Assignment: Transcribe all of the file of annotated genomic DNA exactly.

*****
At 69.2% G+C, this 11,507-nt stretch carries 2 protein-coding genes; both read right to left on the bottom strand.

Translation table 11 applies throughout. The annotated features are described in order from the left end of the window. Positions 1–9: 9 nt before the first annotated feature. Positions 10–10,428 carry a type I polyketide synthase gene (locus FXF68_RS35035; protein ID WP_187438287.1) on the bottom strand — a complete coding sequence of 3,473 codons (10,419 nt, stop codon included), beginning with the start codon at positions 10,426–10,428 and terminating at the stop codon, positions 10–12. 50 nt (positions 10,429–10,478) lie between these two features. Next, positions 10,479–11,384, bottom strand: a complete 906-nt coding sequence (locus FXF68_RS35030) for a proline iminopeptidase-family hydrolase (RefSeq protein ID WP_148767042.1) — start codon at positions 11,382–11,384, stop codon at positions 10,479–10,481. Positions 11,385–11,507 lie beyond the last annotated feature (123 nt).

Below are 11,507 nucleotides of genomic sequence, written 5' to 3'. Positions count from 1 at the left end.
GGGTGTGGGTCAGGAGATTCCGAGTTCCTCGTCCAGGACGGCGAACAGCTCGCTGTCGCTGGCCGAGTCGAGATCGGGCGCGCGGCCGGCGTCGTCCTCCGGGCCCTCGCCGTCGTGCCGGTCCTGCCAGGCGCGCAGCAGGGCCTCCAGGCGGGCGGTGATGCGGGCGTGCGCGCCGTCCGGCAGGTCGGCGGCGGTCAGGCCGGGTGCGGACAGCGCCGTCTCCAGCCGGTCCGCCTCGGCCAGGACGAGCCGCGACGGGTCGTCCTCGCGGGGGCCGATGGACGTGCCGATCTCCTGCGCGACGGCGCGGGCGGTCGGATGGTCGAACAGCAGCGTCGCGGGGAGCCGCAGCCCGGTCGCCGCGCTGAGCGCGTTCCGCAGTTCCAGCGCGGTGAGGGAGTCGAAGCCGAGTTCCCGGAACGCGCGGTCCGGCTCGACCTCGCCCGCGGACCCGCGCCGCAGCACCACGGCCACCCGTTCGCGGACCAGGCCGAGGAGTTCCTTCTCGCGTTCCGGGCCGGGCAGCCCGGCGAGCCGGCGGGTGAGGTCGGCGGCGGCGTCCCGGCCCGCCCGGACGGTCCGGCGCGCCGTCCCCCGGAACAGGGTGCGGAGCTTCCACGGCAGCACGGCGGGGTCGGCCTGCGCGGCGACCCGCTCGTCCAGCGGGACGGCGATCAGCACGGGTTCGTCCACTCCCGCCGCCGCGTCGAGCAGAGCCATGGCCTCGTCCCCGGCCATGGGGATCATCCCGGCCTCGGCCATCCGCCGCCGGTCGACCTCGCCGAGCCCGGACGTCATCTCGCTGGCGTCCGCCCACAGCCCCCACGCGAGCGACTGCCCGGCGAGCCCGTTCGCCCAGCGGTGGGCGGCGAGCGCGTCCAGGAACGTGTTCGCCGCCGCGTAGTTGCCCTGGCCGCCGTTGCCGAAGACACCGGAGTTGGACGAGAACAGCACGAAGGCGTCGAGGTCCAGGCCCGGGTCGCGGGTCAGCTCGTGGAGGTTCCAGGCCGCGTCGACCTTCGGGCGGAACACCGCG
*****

At 69.2% G+C, this 11,507-nt stretch carries 2 protein-coding genes; both read right to left on the bottom strand.

Translation table 11 applies throughout. The annotated features are described in order from the left end of the window. Positions 1–9: 9 nt before the first annotated feature. Positions 10–10,428 carry a type I polyketide synthase gene (locus FXF68_RS35035; protein ID WP_187438287.1) on the bottom strand — a complete coding sequence of 3,473 codons (10,419 nt, stop codon included), beginning with the start codon at positions 10,426–10,428 and terminating at the stop codon, positions 10–12. 50 nt (positions 10,429–10,478) lie between these two features. Next, positions 10,479–11,384, bottom strand: a complete 906-nt coding sequence (locus FXF68_RS35030) for a proline iminopeptidase-family hydrolase (RefSeq protein ID WP_148767042.1) — start codon at positions 11,382–11,384, stop codon at positions 10,479–10,481. Positions 11,385–11,507 lie beyond the last annotated feature (123 nt).

Below are 11,507 nucleotides of genomic sequence, written 5' to 3'. Positions count from 1 at the left end.
GGGTGTGGGTCAGGAGATTCCGAGTTCCTCGTCCAGGACGGCGAACAGCTCGCTGTCGCTGGCCGAGTCGAGATCGGGCGCGCGGCCGGCGTCGTCCTCCGGGCCCTCGCCGTCGTGCCGGTCCTGCCAGGCGCGCAGCAGGGCCTCCAGGCGGGCGGTGATGCGGGCGTGCGCGCCGTCCGGCAGGTCGGCGGCGGTCAGGCCGGGTGCGGACAGCGCCGTCTCCAGCCGGTCCGCCTCGGCCAGGACGAGCCGCGACGGGTCGTCCTCGCGGGGGCCGATGGACGTGCCGATCTCCTGCGCGACGGCGCGGGCGGTCGGATGGTCGAACAGCAGCGTCGCGGGGAGCCGCAGCCCGGTCGCCGCGCTGAGCGCGTTCCGCAGTTCCAGCGCGGTGAGGGAGTCGAAGCCGAGTTCCCGGAACGCGCGGTCCGGCTCGACCTCGCCCGCGGACCCGCGCCGCAGCACCACGGCCACCCGTTCGCGGACCAGGCCGAGGAGTTCCTTCTCGCGTTCCGGGCCGGGCAGCCCGGCGAGCCGGCGGGTGAGGTCGGCGGCGGCGTCCCGGCCCGCCCGGACGGTCCGGCGCGCCGTCCCCCGGAACAGGGTGCGGAGCTTCCACGGCAGCACGGCGGGGTCGGCCTGCGCGGCGACCCGCTCGTCCAGCGGGACGGCGATCAGCACGGGTTCGTCCACTCCCGCCGCCGCGTCGAGCAGAGCCATGGCCTCGTCCCCGGCCATGGGGATCATCCCGGCCTCGGCCATCCGCCGCCGGTCGACCTCGCCGAGCCCGGACGTCATCTCGCTGGCGTCCGCCCACAGCCCCCACGCGAGCGACTGCCCGGCGAGCCCGTTCGCCCAGCGGTGGGCGGCGAGCGCGTCCAGGAACGTGTTCGCCGCCGCGTAGTTGCCCTGGCCGCCGTTGCCGAAGACACCGGAGTTGGACGAGAACAGCACGAAGGCGTCGAGGTCCAGGCCCGGGTCGCGGGTCAGCTCGTGGAGGTTCCAGGCCGCGTCGACCTTCGGGCGGAACACCGCG